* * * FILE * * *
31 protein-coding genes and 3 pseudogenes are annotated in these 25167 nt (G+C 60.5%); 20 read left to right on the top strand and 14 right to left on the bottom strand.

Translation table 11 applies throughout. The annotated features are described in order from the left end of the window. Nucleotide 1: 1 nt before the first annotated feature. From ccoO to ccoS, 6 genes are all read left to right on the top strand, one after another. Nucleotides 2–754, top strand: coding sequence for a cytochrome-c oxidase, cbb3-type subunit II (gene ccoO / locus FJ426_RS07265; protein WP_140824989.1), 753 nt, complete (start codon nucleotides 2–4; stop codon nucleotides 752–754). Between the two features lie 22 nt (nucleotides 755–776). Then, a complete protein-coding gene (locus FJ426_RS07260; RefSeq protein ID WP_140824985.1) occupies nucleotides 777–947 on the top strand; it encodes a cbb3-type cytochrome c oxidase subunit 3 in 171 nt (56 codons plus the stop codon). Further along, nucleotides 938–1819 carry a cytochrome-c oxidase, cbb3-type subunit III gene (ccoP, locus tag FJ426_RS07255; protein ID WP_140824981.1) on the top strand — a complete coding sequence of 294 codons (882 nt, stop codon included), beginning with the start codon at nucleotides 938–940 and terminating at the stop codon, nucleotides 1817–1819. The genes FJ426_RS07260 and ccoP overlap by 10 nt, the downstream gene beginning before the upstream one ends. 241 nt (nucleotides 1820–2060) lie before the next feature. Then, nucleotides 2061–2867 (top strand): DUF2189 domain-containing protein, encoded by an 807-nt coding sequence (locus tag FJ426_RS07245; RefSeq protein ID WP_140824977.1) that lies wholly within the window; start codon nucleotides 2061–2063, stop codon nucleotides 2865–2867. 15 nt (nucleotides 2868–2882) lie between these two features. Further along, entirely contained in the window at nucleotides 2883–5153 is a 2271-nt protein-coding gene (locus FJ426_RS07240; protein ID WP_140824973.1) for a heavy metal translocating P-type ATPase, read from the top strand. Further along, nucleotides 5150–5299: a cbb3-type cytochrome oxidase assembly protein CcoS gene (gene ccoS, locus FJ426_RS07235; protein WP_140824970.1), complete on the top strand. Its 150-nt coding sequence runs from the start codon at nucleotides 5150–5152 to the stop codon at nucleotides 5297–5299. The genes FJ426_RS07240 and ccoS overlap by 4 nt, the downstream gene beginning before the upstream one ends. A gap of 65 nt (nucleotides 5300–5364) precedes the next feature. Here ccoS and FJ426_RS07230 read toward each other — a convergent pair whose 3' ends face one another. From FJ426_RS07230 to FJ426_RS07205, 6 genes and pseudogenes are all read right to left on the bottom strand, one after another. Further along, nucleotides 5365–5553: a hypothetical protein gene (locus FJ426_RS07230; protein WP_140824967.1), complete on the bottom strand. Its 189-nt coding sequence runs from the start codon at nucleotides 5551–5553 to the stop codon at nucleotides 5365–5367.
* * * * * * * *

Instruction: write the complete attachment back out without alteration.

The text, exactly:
31 protein-coding genes and 3 pseudogenes are annotated in these 25167 nt (G+C 60.5%); 20 read left to right on the top strand and 14 right to left on the bottom strand.

Translation table 11 applies throughout. The annotated features are described in order from the left end of the window. Nucleotide 1: 1 nt before the first annotated feature. From ccoO to ccoS, 6 genes are all read left to right on the top strand, one after another. Nucleotides 2–754, top strand: coding sequence for a cytochrome-c oxidase, cbb3-type subunit II (gene ccoO / locus FJ426_RS07265; protein WP_140824989.1), 753 nt, complete (start codon nucleotides 2–4; stop codon nucleotides 752–754). Between the two features lie 22 nt (nucleotides 755–776). Then, a complete protein-coding gene (locus FJ426_RS07260; RefSeq protein ID WP_140824985.1) occupies nucleotides 777–947 on the top strand; it encodes a cbb3-type cytochrome c oxidase subunit 3 in 171 nt (56 codons plus the stop codon). Further along, nucleotides 938–1819 carry a cytochrome-c oxidase, cbb3-type subunit III gene (ccoP, locus tag FJ426_RS07255; protein ID WP_140824981.1) on the top strand — a complete coding sequence of 294 codons (882 nt, stop codon included), beginning with the start codon at nucleotides 938–940 and terminating at the stop codon, nucleotides 1817–1819. The genes FJ426_RS07260 and ccoP overlap by 10 nt, the downstream gene beginning before the upstream one ends. 241 nt (nucleotides 1820–2060) lie before the next feature. Then, nucleotides 2061–2867 (top strand): DUF2189 domain-containing protein, encoded by an 807-nt coding sequence (locus tag FJ426_RS07245; RefSeq protein ID WP_140824977.1) that lies wholly within the window; start codon nucleotides 2061–2063, stop codon nucleotides 2865–2867. 15 nt (nucleotides 2868–2882) lie between these two features. Further along, entirely contained in the window at nucleotides 2883–5153 is a 2271-nt protein-coding gene (locus FJ426_RS07240; protein ID WP_140824973.1) for a heavy metal translocating P-type ATPase, read from the top strand. Further along, nucleotides 5150–5299: a cbb3-type cytochrome oxidase assembly protein CcoS gene (gene ccoS, locus FJ426_RS07235; protein WP_140824970.1), complete on the top strand. Its 150-nt coding sequence runs from the start codon at nucleotides 5150–5152 to the stop codon at nucleotides 5297–5299. The genes FJ426_RS07240 and ccoS overlap by 4 nt, the downstream gene beginning before the upstream one ends. A gap of 65 nt (nucleotides 5300–5364) precedes the next feature. Here ccoS and FJ426_RS07230 read toward each other — a convergent pair whose 3' ends face one another. From FJ426_RS07230 to FJ426_RS07205, 6 genes and pseudogenes are all read right to left on the bottom strand, one after another. Further along, nucleotides 5365–5553: a hypothetical protein gene (locus FJ426_RS07230; protein WP_140824967.1), complete on the bottom strand. Its 189-nt coding sequence runs from the start codon at nucleotides 5551–5553 to the stop codon at nucleotides 5365–5367.